She appreciates Wes Anderson films down to the art on the walls and the title fonts. She texted me when Pagoda died.
She says that her brothers are “my favorite people in the world.”
She has the biggest blue eyes. As a newborn, they overwhelmed her face: she looked a little like Yoda. Before long, though, the rest of her nearly caught up, and those big eyes made perfect sense. Big souls need big windows.
She has style. She manages to look fabulous in boots and leggings and sweaters with Santa Fe-style patterns that I would have cringed at even in the 80s.
When she is happy, she dances.
She never forgets to make cupcakes or cookies for her friends’ birthdays. She knows when you need a hug. She listens. And she makes a coconut cake that rivals only her chocolate cupcakes with salted caramel buttercream.
She is sentimental to a fault.
When she was younger, I wrote, “L. at eight is all long limbs and grace.” Ten years later she is only more so.
She hangs gold-framed pictures of birds in park trees at 4:00 a.m. with a friend, while wearing a mask like Holly Go-Lightly, because she dreamed it up so why not do it?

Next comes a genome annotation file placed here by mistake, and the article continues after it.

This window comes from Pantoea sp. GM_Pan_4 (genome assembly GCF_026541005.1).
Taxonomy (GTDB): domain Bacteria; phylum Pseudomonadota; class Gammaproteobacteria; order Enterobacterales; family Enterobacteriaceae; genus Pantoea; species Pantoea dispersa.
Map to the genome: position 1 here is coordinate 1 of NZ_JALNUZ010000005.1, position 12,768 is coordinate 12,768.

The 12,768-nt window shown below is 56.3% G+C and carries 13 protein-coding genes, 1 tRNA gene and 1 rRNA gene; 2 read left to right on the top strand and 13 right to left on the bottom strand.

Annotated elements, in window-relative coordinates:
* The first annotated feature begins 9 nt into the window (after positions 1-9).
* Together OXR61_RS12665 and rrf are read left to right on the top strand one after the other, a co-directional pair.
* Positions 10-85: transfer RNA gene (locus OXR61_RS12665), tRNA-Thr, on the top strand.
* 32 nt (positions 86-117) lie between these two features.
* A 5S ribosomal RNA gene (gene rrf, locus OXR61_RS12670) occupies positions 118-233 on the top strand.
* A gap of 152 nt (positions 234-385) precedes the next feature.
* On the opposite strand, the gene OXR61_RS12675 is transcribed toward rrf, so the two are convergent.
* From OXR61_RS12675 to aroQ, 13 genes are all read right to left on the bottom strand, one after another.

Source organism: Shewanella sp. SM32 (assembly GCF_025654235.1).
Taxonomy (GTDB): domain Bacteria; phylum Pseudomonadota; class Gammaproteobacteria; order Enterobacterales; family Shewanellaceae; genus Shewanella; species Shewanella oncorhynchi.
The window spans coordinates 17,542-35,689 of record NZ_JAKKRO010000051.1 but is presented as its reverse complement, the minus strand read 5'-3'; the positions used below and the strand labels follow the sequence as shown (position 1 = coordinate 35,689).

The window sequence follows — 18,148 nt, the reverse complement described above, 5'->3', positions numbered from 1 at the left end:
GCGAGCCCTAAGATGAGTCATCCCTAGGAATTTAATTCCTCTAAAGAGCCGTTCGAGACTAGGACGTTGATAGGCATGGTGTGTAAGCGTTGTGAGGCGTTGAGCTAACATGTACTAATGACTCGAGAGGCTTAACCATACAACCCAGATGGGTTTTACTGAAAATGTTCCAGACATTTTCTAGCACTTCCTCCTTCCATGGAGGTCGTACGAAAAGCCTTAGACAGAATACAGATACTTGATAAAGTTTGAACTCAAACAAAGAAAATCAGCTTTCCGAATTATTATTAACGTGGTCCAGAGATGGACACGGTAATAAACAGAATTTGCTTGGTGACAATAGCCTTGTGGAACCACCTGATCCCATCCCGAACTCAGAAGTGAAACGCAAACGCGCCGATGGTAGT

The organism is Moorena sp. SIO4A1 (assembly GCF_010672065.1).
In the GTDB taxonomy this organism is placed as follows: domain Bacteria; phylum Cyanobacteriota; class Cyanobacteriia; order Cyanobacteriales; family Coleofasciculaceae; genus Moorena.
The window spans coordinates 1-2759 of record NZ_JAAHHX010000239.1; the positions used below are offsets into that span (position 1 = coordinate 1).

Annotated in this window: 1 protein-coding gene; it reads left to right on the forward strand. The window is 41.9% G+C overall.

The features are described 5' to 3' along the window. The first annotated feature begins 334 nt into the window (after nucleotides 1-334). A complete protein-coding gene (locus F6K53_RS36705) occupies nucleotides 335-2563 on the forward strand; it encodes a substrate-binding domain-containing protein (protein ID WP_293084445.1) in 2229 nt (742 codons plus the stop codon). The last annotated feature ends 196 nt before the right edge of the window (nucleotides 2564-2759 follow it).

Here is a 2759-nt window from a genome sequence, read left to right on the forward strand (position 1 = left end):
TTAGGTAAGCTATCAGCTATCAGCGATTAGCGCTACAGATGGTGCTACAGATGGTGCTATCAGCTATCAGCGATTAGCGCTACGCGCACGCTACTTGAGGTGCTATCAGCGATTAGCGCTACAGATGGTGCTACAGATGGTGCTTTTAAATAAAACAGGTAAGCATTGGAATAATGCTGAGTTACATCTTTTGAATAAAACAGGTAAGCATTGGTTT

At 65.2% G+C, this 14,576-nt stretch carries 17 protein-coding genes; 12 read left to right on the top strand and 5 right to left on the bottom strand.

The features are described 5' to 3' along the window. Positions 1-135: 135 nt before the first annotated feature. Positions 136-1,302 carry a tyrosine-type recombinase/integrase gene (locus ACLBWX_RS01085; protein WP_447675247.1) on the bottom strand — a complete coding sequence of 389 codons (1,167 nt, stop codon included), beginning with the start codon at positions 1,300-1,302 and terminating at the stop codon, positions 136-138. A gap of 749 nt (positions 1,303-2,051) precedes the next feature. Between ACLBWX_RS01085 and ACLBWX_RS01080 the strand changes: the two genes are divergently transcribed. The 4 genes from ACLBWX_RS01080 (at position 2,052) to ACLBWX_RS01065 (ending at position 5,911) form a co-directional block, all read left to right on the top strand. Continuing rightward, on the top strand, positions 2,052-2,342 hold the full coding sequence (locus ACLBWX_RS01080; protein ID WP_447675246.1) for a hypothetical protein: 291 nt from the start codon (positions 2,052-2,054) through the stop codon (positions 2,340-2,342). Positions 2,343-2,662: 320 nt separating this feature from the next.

She speaks in ridiculous accents like her father.
Her favorite way to procrastinate (let me not mention Dance Moms) is to drive down to the bookstore, buy the newest dystopian novel and fly through it at the chocolate café down the street.
She’s a dreamer. Although her dreams have routinely failed her, although we’ve cried a lot of tears together, she keeps finding new ones and hefting her heart behind them, all hope and work and faith. She has me believing in her all the way.
She loves to sing. And so she sings.
She talked through all of her college application essays with me, as if my opinion really mattered. She wrote about what stirs her, even if it made those essays slightly unconventional. One of them made her high school counselor tear up. And that counselor reads a lot of essays.
She is, according to those in the know, the same Myers-Briggs type as Amelie and Jesus.
She’s covered her bedroom walls in song lyrics. She revels in words as much as her mama does.
She promises that she will respond to my texts when she gets to college. And I believe her.
On her second birthday, sixteen years ago today, as I pulled her car seat straps around her after a Halloween party, she wrapped her arms around my neck and said, unprompted, in her gravelly little voice, “I love you, Mama.” I melted and felt like it was my birthday. Today she officially becomes an adult, but sometimes in her smile I still see that little girl with the bobbed hair and the big blue eyes. And I feel her arms around my neck–because she wraps them there, still.